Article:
Hydro Green Energy, which wants to plumb America's waterways for electricity, has received $2.6 million in funding.
The company wants to create somewhat small, modular turbines and then set them down in arrays in waterways. Each turbine would be capable of harvesting 250 kilowatts of power. The size of the array would then depend on the size and power of the waterway.
It hopes to plant these arrays in Minnesota, Louisiana, Mississippi, and other states.
Many other companies, such as Ireland's OpenHydro, are building large machines that look like oil derricks for harvesting power. These larger machines go in the ocean.
Tidal power has a number of advantages over other renewables. For one thing, it's predictable. Computer simulations can calculate the amount of electricity that can be generated from tides decades in advance. Besides being predictable, tides are also constant, unlike wind or solar.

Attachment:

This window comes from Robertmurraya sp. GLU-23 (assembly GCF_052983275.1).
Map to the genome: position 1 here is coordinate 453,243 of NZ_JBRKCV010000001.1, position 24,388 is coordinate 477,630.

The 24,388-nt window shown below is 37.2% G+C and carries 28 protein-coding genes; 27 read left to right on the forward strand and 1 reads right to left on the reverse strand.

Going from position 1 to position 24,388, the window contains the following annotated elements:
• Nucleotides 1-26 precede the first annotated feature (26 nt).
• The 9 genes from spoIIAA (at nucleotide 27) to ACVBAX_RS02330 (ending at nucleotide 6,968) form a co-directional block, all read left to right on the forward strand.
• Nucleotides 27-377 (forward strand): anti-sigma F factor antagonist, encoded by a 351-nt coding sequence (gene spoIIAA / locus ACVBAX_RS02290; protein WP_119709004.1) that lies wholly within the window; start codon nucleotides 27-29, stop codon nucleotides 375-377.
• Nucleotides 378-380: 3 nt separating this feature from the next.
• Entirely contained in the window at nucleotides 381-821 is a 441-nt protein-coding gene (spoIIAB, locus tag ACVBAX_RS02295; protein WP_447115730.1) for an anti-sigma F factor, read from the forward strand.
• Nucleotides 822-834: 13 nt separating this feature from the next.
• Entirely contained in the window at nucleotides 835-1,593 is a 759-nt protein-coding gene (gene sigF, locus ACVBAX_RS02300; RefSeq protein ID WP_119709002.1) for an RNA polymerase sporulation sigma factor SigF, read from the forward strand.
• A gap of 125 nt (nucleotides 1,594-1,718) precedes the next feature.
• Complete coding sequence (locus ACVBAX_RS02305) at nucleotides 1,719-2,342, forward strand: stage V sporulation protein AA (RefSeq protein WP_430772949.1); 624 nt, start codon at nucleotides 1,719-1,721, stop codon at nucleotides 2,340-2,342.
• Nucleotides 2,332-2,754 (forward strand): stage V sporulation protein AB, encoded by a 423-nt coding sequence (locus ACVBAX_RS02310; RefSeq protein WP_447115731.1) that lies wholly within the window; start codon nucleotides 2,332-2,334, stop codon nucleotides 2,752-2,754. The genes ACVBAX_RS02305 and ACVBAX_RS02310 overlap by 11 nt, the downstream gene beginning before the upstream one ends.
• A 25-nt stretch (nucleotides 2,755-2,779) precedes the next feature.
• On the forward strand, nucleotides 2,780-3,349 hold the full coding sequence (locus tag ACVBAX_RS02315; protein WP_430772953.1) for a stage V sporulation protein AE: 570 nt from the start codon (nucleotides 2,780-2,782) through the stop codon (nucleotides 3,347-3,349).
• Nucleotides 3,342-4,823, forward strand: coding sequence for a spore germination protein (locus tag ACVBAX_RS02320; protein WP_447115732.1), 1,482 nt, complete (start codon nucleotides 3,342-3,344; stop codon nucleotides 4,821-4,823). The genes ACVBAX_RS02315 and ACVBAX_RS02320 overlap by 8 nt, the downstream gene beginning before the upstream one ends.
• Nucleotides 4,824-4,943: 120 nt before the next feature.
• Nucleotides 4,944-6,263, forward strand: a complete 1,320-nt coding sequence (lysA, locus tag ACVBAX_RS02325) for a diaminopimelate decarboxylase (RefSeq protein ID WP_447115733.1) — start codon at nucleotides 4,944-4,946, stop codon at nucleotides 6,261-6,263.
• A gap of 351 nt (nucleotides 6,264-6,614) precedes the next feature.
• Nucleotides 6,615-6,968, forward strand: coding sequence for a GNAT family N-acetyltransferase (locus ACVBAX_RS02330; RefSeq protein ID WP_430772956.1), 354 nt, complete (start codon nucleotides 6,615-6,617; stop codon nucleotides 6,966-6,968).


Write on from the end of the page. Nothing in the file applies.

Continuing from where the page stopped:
The bad part? It's still experimental. Most companies haven't even tested out full-scale prototypes yet. These machines will also have to survive in harsh, unpredictable environments. The impact on fishing fleets and marine life is also unknown. Commercial tidal power, however, should begin to start in a few years and will likely hit before commercial wave power, according to some experts.
Here's one interesting tidbit: The Quercus Trust was the lead investor. Quercus is also an investor in LiveFuels, which wants to make fuel out of algae, and some unusual lighting projects. It's one of those investment outfits that swings for the fences.